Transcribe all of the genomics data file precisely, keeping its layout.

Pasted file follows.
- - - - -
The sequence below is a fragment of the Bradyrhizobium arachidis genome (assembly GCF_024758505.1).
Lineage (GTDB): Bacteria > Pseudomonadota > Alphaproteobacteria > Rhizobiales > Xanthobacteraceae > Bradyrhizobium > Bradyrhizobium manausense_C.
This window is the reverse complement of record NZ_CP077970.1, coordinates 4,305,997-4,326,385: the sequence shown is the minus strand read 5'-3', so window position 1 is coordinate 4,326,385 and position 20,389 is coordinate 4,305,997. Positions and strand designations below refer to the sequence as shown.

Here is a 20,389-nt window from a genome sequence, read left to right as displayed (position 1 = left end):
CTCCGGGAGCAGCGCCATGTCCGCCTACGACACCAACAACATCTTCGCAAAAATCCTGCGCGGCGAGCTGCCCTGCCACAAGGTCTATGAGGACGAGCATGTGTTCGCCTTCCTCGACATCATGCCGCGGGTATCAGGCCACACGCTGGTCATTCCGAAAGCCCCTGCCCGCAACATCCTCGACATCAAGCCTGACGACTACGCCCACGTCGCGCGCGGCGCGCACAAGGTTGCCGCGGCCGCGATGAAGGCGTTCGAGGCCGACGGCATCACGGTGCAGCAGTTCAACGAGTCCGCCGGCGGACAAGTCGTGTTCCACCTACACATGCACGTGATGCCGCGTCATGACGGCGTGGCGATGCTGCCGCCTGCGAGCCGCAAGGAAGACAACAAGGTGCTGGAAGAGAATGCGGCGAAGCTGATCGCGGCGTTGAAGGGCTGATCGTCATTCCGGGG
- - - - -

The sequence below is a fragment of the Bradyrhizobium arachidis genome (assembly GCF_024758505.1).
Lineage (GTDB): Bacteria > Pseudomonadota > Alphaproteobacteria > Rhizobiales > Xanthobacteraceae > Bradyrhizobium > Bradyrhizobium manausense_C.
This window is the reverse complement of record NZ_CP077970.1, coordinates 4,305,997-4,326,385: the sequence shown is the minus strand read 5'-3', so window position 1 is coordinate 4,326,385 and position 20,389 is coordinate 4,305,997. Positions and strand designations below refer to the sequence as shown.

Here is a 20,389-nt window from a genome sequence, read left to right as displayed (position 1 = left end):
CTCCGGGAGCAGCGCCATGTCCGCCTACGACACCAACAACATCTTCGCAAAAATCCTGCGCGGCGAGCTGCCCTGCCACAAGGTCTATGAGGACGAGCATGTGTTCGCCTTCCTCGACATCATGCCGCGGGTATCAGGCCACACGCTGGTCATTCCGAAAGCCCCTGCCCGCAACATCCTCGACATCAAGCCTGACGACTACGCCCACGTCGCGCGCGGCGCGCACAAGGTTGCCGCGGCCGCGATGAAGGCGTTCGAGGCCGACGGCATCACGGTGCAGCAGTTCAACGAGTCCGCCGGCGGACAAGTCGTGTTCCACCTACACATGCACGTGATGCCGCGTCATGACGGCGTGGCGATGCTGCCGCCTGCGAGCCGCAAGGAAGACAACAAGGTGCTGGAAGAGAATGCGGCGAAGCTGATCGCGGCGTTGAAGGGCTGATCGTCATTCCGGGG